(2) cHcā’1 = H for all c ā G (equivalently, cā’1 Hc = H for all c ā G).

(3) cH = Hc for all c ā G.

(4) Every left coset of H in G is also a right coset.

(5) Every right coset of H in G is also a left coset.

We have established the equivalence of (1), (2) and (3) above, and (3) immediately

implies (4). To show that (4) implies (3), suppose that cH = Hd. Then since c belongs

to both cH and Hc, i.e., to both Hd and Hc, we must have Hd = Hc because right

cosets partition G, so that any two right cosets must be either disjoint or identical. The

equivalence of (5) is proved by a symmetrical argument.

Notation: H G indicates that H is a normal subgroup of G; if H is a proper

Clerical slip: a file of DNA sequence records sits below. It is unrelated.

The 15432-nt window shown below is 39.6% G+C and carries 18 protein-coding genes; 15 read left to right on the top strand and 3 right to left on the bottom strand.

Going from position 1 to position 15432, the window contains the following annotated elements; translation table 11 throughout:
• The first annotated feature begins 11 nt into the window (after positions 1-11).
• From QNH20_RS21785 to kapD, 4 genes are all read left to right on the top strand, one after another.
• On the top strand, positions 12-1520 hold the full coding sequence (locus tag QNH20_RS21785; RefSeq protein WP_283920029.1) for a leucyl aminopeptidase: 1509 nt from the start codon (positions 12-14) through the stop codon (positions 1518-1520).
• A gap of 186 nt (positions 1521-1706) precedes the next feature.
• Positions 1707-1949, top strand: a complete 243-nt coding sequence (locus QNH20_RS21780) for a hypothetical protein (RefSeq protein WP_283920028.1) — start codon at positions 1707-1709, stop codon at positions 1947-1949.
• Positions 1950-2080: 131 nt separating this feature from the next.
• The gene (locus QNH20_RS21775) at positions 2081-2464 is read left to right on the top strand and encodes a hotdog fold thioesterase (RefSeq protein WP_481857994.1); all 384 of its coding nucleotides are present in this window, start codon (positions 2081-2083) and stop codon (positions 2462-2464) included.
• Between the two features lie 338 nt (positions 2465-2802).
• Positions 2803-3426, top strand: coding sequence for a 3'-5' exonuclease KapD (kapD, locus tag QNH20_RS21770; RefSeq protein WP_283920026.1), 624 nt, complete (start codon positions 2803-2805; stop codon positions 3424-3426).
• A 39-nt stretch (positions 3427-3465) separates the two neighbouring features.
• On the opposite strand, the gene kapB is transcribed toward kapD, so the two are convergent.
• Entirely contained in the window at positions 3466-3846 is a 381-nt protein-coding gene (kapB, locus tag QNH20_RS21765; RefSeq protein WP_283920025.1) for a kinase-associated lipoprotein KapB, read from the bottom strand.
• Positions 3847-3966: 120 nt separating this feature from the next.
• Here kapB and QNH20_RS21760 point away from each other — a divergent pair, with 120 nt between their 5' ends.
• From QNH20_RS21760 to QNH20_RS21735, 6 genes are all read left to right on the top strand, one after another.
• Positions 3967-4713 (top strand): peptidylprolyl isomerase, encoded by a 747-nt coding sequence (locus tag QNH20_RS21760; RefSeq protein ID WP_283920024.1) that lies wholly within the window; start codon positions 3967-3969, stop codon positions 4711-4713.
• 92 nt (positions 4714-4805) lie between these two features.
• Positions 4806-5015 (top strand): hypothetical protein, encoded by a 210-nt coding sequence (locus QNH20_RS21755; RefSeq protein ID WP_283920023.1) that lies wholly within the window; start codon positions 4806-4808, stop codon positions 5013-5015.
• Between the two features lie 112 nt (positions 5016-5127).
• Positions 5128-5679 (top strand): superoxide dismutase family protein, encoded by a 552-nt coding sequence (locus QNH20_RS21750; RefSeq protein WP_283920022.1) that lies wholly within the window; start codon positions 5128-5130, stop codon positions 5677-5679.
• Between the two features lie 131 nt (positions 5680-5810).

normal subgroup, we write H G.

1.3.9 Deļ¬nition of the Quotient Group

If H is normal in G, we may deļ¬ne a group multiplication on cosets, as follows. If aH

and bH are (left) cosets, let

(aH)(bH) = abH;

by (1.3.7), (aH)(bH) is simply the set product. If a1 is another member of aH and b1

another member of bH, then a1 H = aH and b1 H = bH (Problem 5). Therefore the set

product of a1 H and b1 H is also abH. The point is that the product of two cosets does

not depend on which representatives we select.

To verify that cosets form a group under the above multiplication, we consider the

four deļ¬ning requirements.

Closure: The product of two cosets is a coset.

Associativity : This follows because multiplication in G is associative.

Identity : The coset 1H = H serves as the identity.

Inverse: The inverse of aH is aā’1 H.

The group of cosets of a normal subgroup N of G is called the quotient group of G

by N ; it is denoted by G/N .

Since the identity in G/N is 1N = N , we have, intuitively, āset everything in N equal